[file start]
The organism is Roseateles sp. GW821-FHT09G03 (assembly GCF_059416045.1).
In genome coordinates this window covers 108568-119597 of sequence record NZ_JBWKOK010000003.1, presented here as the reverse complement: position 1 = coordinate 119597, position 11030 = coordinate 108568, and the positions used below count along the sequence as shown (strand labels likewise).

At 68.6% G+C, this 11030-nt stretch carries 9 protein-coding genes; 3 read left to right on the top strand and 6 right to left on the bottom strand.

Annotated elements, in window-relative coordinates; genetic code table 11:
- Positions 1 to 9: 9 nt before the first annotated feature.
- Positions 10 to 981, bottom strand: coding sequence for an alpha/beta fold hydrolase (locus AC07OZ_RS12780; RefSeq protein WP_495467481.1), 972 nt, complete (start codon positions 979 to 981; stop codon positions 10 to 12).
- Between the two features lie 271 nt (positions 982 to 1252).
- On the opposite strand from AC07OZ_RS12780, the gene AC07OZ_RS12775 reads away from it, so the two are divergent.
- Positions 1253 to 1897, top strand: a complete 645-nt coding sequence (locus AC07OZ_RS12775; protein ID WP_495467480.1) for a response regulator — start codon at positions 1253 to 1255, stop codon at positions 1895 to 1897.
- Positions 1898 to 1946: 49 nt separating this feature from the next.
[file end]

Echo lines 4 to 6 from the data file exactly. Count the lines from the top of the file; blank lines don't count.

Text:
Annotated elements, in window-relative coordinates; genetic code table 11:
- Positions 1 to 9: 9 nt before the first annotated feature.
- Positions 10 to 981, bottom strand: coding sequence for an alpha/beta fold hydrolase (locus AC07OZ_RS12780; RefSeq protein WP_495467481.1), 972 nt, complete (start codon positions 979 to 981; stop codon positions 10 to 12).